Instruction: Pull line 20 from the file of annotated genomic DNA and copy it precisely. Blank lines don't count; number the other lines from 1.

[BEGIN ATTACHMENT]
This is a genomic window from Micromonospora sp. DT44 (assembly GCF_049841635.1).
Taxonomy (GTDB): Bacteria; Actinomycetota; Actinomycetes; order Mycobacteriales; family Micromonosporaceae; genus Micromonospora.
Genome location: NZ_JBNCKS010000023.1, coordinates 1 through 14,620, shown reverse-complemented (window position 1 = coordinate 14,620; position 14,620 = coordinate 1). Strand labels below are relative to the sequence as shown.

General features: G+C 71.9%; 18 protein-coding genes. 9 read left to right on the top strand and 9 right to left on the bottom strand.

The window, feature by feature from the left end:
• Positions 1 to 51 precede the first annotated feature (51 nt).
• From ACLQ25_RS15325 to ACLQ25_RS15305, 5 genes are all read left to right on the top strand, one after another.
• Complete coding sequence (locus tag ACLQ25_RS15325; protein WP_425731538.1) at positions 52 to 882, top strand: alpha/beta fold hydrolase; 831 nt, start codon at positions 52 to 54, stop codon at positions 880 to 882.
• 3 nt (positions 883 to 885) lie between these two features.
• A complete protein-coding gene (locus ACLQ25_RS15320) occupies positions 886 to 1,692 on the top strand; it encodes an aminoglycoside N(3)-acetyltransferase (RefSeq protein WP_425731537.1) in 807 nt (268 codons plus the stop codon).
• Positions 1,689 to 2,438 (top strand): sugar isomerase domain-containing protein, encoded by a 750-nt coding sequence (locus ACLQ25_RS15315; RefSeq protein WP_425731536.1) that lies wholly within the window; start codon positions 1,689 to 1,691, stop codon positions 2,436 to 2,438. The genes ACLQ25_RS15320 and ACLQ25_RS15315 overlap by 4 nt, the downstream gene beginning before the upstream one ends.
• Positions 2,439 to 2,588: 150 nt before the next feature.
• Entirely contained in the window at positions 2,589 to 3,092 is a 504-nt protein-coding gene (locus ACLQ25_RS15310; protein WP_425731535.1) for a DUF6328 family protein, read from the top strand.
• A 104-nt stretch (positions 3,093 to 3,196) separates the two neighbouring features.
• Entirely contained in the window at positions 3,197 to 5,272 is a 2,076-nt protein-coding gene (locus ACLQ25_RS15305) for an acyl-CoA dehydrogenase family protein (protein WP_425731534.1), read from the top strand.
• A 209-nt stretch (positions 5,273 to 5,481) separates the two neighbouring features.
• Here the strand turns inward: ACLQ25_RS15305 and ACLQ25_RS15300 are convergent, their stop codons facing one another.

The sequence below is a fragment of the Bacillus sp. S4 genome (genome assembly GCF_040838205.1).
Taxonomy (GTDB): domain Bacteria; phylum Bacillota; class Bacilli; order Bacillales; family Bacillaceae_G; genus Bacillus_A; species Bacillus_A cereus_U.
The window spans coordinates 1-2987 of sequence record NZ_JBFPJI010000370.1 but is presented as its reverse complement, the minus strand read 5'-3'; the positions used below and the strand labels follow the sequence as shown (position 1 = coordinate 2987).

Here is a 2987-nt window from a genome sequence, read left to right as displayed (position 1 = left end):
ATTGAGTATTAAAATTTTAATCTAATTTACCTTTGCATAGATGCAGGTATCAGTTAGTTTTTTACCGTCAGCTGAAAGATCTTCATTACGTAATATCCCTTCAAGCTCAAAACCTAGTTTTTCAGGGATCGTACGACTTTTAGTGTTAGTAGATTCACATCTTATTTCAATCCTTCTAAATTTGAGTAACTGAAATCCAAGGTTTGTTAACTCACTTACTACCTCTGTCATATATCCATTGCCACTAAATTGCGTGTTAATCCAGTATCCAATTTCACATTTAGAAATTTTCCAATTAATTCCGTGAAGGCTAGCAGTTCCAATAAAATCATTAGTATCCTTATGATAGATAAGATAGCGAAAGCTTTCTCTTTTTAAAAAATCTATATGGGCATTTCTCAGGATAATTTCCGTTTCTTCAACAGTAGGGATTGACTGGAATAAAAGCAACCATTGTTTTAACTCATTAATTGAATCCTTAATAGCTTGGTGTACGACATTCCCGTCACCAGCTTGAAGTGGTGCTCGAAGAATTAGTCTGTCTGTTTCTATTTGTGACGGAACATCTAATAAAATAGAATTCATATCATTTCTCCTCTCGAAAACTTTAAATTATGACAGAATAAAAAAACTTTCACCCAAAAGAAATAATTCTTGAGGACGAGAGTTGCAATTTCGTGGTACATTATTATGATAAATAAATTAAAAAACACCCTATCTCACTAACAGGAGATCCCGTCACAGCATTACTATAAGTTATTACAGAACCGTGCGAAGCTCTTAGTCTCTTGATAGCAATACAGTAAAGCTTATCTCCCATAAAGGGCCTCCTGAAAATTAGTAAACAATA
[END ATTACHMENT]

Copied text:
The window spans coordinates 1-2987 of sequence record NZ_JBFPJI010000370.1 but is presented as its reverse complement, the minus strand read 5'-3'; the positions used below and the strand labels follow the sequence as shown (position 1 = coordinate 2987).